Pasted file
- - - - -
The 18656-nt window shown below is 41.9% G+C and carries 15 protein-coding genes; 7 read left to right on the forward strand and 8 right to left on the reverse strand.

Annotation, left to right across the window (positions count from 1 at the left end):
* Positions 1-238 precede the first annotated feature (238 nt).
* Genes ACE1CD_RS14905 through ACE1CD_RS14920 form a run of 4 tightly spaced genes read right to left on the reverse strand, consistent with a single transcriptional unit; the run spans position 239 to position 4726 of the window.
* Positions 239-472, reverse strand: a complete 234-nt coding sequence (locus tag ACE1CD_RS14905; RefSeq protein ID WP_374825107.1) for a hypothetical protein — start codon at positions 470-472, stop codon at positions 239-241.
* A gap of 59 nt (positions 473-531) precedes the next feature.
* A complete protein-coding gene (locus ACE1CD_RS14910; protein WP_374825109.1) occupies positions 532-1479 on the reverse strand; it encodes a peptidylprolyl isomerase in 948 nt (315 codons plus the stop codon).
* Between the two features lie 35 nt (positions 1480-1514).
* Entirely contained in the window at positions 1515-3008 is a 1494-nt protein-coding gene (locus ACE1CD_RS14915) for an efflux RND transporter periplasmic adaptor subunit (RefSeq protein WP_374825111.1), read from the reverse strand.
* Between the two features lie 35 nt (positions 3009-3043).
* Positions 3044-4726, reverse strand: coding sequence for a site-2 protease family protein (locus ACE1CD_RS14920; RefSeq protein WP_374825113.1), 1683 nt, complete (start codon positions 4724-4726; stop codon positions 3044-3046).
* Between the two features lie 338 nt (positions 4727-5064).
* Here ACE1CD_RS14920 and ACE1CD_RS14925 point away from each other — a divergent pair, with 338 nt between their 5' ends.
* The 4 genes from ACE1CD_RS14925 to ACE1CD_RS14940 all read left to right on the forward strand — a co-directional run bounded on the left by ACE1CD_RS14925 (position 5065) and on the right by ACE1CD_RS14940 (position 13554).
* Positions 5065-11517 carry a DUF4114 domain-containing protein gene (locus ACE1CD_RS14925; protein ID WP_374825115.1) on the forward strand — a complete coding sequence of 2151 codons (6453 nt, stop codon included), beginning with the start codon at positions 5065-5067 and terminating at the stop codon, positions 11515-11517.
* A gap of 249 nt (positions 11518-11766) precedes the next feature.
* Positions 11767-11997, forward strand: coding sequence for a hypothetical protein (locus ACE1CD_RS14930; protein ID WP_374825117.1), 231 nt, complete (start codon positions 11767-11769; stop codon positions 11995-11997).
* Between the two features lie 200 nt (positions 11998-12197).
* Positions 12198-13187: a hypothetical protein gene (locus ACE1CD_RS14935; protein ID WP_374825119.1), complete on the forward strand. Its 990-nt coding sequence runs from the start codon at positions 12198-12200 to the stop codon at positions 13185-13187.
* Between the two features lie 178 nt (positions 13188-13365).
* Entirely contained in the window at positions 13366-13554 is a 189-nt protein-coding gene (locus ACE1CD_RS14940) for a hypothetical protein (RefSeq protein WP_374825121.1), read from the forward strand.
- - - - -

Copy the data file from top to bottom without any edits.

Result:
The 18656-nt window shown below is 41.9% G+C and carries 15 protein-coding genes; 7 read left to right on the forward strand and 8 right to left on the reverse strand.

Annotation, left to right across the window (positions count from 1 at the left end):
* Positions 1-238 precede the first annotated feature (238 nt).
* Genes ACE1CD_RS14905 through ACE1CD_RS14920 form a run of 4 tightly spaced genes read right to left on the reverse strand, consistent with a single transcriptional unit; the run spans position 239 to position 4726 of the window.
* Positions 239-472, reverse strand: a complete 234-nt coding sequence (locus tag ACE1CD_RS14905; RefSeq protein ID WP_374825107.1) for a hypothetical protein — start codon at positions 470-472, stop codon at positions 239-241.
* A gap of 59 nt (positions 473-531) precedes the next feature.
* A complete protein-coding gene (locus ACE1CD_RS14910; protein WP_374825109.1) occupies positions 532-1479 on the reverse strand; it encodes a peptidylprolyl isomerase in 948 nt (315 codons plus the stop codon).
* Between the two features lie 35 nt (positions 1480-1514).
* Entirely contained in the window at positions 1515-3008 is a 1494-nt protein-coding gene (locus ACE1CD_RS14915) for an efflux RND transporter periplasmic adaptor subunit (RefSeq protein WP_374825111.1), read from the reverse strand.
* Between the two features lie 35 nt (positions 3009-3043).
* Positions 3044-4726, reverse strand: coding sequence for a site-2 protease family protein (locus ACE1CD_RS14920; RefSeq protein WP_374825113.1), 1683 nt, complete (start codon positions 4724-4726; stop codon positions 3044-3046).
* Between the two features lie 338 nt (positions 4727-5064).
* Here ACE1CD_RS14920 and ACE1CD_RS14925 point away from each other — a divergent pair, with 338 nt between their 5' ends.
* The 4 genes from ACE1CD_RS14925 to ACE1CD_RS14940 all read left to right on the forward strand — a co-directional run bounded on the left by ACE1CD_RS14925 (position 5065) and on the right by ACE1CD_RS14940 (position 13554).
* Positions 5065-11517 carry a DUF4114 domain-containing protein gene (locus ACE1CD_RS14925; protein ID WP_374825115.1) on the forward strand — a complete coding sequence of 2151 codons (6453 nt, stop codon included), beginning with the start codon at positions 5065-5067 and terminating at the stop codon, positions 11515-11517.
* A gap of 249 nt (positions 11518-11766) precedes the next feature.
* Positions 11767-11997, forward strand: coding sequence for a hypothetical protein (locus ACE1CD_RS14930; protein ID WP_374825117.1), 231 nt, complete (start codon positions 11767-11769; stop codon positions 11995-11997).
* Between the two features lie 200 nt (positions 11998-12197).
* Positions 12198-13187: a hypothetical protein gene (locus ACE1CD_RS14935; protein ID WP_374825119.1), complete on the forward strand. Its 990-nt coding sequence runs from the start codon at positions 12198-12200 to the stop codon at positions 13185-13187.
* Between the two features lie 178 nt (positions 13188-13365).
* Entirely contained in the window at positions 13366-13554 is a 189-nt protein-coding gene (locus ACE1CD_RS14940) for a hypothetical protein (RefSeq protein WP_374825121.1), read from the forward strand.